On Wednesday, this newspaper ran a story titled, “Hospitals charge Shs5m per day to treat Covid-19”. It was one of the most trending stories of the day, because of the topical issue; the high cost of treatment.
For example at Case Hospital in Kampala, one has to part with Shs3m per day for a critically ill patient and Shs1.5m for moderate cases.
Likewise, at Victoria hospital, it was reported that one is required to pay Shs10m upfront to secure an ICU admission with daily charges staggering up to Shs5m per day.
The most commonly asked question has been how many Ugandans can afford these medical bills.
Simple maths shows that a critically ill Covid-19 patient, will on average spend between Shs62m and Shs155m for the two weeks period or even more. The story is not any different with oxygen needed daily by critically ill Covid-19 patients.
The least one can pay for oxygen on a daily basis in a private hospital is Shs2m.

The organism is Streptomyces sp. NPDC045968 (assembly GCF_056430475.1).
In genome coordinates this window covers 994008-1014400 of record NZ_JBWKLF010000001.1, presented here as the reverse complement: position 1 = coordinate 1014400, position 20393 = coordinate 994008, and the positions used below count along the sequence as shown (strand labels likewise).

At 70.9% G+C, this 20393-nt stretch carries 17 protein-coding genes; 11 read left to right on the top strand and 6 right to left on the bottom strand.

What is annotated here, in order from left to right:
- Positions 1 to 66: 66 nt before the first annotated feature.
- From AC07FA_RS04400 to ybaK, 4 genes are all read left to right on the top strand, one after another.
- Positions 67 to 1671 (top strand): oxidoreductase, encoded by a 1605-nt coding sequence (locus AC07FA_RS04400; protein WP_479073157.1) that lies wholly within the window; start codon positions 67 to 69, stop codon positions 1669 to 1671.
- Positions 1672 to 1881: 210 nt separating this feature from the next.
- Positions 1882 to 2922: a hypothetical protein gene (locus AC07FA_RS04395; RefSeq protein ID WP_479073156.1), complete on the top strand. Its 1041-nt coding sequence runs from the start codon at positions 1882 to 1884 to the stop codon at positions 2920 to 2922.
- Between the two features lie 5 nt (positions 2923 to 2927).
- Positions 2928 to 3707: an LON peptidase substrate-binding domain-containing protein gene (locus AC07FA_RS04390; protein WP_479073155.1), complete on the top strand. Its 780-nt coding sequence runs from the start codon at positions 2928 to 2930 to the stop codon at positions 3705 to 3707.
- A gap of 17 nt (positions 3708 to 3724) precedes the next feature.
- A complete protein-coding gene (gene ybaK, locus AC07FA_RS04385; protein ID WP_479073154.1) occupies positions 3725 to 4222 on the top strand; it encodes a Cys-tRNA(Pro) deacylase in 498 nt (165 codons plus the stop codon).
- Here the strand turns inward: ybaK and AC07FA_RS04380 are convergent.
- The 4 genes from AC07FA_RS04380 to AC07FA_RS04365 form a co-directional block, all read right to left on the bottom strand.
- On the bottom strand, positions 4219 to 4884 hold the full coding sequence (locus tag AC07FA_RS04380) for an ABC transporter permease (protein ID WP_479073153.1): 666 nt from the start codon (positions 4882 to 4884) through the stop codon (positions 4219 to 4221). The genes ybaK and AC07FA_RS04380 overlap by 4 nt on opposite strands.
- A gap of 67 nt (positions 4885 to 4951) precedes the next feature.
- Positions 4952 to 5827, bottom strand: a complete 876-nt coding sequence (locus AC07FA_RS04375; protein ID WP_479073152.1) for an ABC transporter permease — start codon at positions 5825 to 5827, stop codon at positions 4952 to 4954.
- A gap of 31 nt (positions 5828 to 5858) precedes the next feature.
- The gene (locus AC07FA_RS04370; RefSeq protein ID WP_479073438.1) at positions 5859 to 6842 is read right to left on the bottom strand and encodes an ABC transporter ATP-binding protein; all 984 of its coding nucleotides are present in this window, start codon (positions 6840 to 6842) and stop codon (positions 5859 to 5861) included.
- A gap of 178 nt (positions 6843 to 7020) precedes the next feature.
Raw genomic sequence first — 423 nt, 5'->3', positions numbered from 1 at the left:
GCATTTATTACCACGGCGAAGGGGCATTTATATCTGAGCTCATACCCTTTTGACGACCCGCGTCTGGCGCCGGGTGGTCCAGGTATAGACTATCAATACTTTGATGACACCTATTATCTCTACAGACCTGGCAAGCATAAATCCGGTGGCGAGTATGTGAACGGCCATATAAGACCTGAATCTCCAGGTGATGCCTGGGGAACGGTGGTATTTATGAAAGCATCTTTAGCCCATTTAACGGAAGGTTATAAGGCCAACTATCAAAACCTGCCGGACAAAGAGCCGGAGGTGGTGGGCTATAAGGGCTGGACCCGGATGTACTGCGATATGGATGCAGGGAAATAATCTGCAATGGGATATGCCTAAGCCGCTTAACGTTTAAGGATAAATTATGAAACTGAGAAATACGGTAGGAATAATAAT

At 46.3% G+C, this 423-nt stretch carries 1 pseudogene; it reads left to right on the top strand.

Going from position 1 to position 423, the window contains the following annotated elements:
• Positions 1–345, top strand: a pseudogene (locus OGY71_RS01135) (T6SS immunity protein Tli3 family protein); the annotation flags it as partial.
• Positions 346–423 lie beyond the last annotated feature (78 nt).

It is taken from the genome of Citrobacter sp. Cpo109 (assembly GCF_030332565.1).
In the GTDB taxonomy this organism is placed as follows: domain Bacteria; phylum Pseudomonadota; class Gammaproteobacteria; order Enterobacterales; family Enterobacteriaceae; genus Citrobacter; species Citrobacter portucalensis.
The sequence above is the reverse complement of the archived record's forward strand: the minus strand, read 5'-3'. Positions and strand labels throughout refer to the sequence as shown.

The aforementioned medical fees are unthinkable and unaffordable for majority of Ugandans.
Lately, stories abound of how families are stuck as they can’t clear huge medical bills left behind by their beloved ones, who either died of the same Covid-19 or have recovered but in unbearable debt.
When the Covid-19 pandemic struck the country in March last year, government took over the responsibility of treating each and every patient. Of course, it’s understandable that at the time, the numbers were few and manageable unlike now where the virus is community spread.
Given the prevailing circumstances, we propose that government comes in to regulate the seemingly out of hand medical bills being levied at will by private facilities at the expense of vulnerable citizens.
Government can do the following to cushion its citizens from exploitation by private hospitals; subsidise on the Covid-19 medical bills in private hospitals, give tax waivers on importation of equipment and oxygen used in treating Covid-19, among others.
The government can also through Parliament, seek for a supplementary budget and cushion these exorbitant bills.